Resident Karen Shearer, who represents Nulkaba on the consultative committee, said Kerlew Street was a local road and residents feared that decisions would be made over the Christmas break without them having a say.

Ms Shearer said she was pleased to see the mayoral minute deferred, as it would give residents time to make an informed decision.

Cr Olsen's call for a deferral was seconded by Labor councillor Di Fitzgibbon.

Cr Olsen confirmed that the vote to defer was carried by eight votes to five, with Cr Pynsent and Labor councillors Melanie Dagg, Jay Suvaal, Darrin Gray and Mark Lyons voting against the deferral.

Cr Olsen said the NSW government had spent "billions of dollars" expanding the jail but was refusing to contribute anything towards the cost of the sorts of road upgrades that the resultant extra traffic demanded.

A new 400-bed prison opened at the Cessnock complex in January 2018, and a 330-bed facility opened in May this year, with another 240-bed prison due for completion early next year.

Cessnock Councillor Ian Olsen speaking at a community meeting on the jail's expansion in August 2016, with Cessnock MP Clayton Barr looking on. Picture: Simone De Peak

Cessnock Councillor Ian Olsen speaking at a community meeting on the jail's expansion in August 2016, with Cessnock MP Clayton Barr looking on. Picture: Simone De Peak

Text of the mayoral minute

That Council:

1. Notes that the access to the Cessnock Correctional Centre is a decision for the State Government and the Department of Corrections;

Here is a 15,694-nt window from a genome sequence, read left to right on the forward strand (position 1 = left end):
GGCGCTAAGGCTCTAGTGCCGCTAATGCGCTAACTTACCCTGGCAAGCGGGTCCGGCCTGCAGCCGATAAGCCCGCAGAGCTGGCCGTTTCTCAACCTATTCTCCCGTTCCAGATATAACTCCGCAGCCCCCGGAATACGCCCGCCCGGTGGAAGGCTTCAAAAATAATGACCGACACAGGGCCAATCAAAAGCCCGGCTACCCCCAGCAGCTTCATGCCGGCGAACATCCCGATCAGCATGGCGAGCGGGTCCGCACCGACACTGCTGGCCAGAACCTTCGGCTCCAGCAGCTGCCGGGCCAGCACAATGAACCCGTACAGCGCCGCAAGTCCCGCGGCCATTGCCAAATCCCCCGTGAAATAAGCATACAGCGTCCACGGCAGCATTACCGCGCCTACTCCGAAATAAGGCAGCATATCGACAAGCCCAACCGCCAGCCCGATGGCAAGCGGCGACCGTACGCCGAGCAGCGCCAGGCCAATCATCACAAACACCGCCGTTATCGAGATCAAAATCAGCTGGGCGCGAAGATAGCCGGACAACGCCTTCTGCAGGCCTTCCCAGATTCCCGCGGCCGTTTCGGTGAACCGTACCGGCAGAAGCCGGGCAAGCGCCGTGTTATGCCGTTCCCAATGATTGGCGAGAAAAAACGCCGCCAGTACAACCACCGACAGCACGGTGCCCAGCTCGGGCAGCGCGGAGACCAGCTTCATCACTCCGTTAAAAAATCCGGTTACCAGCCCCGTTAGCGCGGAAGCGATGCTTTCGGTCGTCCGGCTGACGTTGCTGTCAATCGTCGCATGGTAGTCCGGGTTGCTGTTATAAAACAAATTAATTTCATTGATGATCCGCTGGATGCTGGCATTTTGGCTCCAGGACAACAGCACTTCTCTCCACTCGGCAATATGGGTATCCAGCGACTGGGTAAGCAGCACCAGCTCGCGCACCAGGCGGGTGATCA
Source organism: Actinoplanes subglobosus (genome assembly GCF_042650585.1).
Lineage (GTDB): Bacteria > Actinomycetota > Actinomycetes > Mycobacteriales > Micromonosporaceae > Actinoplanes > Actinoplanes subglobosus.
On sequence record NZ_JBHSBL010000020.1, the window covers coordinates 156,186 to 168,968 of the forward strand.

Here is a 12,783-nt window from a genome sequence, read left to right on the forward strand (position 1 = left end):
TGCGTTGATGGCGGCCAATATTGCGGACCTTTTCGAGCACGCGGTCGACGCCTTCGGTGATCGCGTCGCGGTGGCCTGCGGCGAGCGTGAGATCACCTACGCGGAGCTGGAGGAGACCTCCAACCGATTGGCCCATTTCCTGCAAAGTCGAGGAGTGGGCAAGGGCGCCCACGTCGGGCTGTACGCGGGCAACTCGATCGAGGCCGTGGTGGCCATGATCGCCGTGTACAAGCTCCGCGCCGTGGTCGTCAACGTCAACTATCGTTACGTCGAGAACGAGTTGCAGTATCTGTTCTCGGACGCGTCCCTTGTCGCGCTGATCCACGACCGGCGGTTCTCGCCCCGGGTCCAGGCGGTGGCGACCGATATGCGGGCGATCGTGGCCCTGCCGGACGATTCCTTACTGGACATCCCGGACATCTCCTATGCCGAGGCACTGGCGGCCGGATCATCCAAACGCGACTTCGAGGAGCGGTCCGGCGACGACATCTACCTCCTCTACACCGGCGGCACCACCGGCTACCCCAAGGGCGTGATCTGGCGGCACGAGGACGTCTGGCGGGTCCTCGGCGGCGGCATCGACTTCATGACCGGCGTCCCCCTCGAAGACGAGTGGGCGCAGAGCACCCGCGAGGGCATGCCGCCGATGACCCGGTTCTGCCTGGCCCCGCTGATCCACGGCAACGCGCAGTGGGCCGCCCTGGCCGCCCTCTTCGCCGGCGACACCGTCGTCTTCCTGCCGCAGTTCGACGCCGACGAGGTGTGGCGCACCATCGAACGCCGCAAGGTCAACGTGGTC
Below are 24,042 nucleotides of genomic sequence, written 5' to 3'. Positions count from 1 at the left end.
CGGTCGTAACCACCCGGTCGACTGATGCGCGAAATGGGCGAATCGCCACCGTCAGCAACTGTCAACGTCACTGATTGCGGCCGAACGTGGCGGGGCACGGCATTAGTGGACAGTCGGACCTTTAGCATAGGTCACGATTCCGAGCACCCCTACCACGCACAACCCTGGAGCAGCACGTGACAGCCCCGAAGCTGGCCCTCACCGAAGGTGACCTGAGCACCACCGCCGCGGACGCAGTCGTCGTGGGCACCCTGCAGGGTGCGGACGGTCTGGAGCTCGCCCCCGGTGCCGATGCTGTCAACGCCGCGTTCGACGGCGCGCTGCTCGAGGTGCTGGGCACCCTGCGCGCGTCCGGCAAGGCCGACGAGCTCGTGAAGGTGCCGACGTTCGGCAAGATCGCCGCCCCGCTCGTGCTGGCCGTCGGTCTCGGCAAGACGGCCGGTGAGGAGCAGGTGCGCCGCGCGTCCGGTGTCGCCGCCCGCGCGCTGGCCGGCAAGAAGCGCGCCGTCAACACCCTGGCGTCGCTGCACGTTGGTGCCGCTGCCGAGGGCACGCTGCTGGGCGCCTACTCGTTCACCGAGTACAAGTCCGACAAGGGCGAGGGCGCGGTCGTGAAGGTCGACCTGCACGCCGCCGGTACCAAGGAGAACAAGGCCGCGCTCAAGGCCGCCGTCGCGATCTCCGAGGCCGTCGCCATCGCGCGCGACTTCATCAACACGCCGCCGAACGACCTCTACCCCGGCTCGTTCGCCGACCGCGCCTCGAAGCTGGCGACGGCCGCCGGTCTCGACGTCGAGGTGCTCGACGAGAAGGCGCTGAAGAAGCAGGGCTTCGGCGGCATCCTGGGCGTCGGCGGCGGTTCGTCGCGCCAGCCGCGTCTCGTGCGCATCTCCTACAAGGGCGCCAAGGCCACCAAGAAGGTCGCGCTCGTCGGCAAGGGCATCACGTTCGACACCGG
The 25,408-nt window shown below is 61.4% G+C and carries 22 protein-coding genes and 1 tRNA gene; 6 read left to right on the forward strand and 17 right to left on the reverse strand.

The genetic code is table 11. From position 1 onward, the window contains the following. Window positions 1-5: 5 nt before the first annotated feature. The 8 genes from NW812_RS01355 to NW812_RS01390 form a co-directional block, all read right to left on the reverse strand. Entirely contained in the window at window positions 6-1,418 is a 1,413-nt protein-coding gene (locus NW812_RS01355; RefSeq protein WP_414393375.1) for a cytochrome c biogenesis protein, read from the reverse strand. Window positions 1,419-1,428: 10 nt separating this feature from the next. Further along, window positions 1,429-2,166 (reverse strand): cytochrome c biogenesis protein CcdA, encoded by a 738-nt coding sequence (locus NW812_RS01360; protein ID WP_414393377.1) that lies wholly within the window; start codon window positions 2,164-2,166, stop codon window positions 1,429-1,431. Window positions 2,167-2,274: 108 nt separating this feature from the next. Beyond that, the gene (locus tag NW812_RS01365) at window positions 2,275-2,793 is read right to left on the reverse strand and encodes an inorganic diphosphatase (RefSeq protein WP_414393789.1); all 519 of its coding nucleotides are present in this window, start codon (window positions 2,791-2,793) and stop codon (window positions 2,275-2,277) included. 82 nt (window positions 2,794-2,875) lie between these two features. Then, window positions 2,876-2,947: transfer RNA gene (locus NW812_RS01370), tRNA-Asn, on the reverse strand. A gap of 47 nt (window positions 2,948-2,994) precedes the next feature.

2. Reaffirms that Council's position is that access to the Correctional Centre at Lindsay Street/Mavis Street be closed and that a new access is created via direct route from Wine Country Drive onto land owned by Hunter New England Health;

3. Notes that on a meeting on 12 November 2019 with Minister for Corrections Anthony Roberts and Member for Cessnock Clayton Barr, the Minister outlined concerns with the proposed route through Hunter New England Health land. Following this meeting the Member for Cessnock addressed a meeting of the Cessnock Correctional Centre Consultative Committee on 6 December 2019 and outlined the reasons why the Health Land Access Proposal would not progress;

4. Requests the General Manager engage with the Department of Corrections to confirm their suggested solution to establish an access to the Cessnock Correctional Centre via Wine Country Drive; and

5. Calls on the Department of Corrections to meet the following conditions when selecting their preferred access route:

* That access to the Correctional Centre is via a route that has minimal impact on private residences before it adjoins the State Road Network;

* Sufficient security fencing and screening be installed along the route to prohibit vehicle and pedestrian access near private residences;

* The route minimises traffic on Cessnock Council maintained roads; and

* That safe access be maintained where the route joins the State Road Network.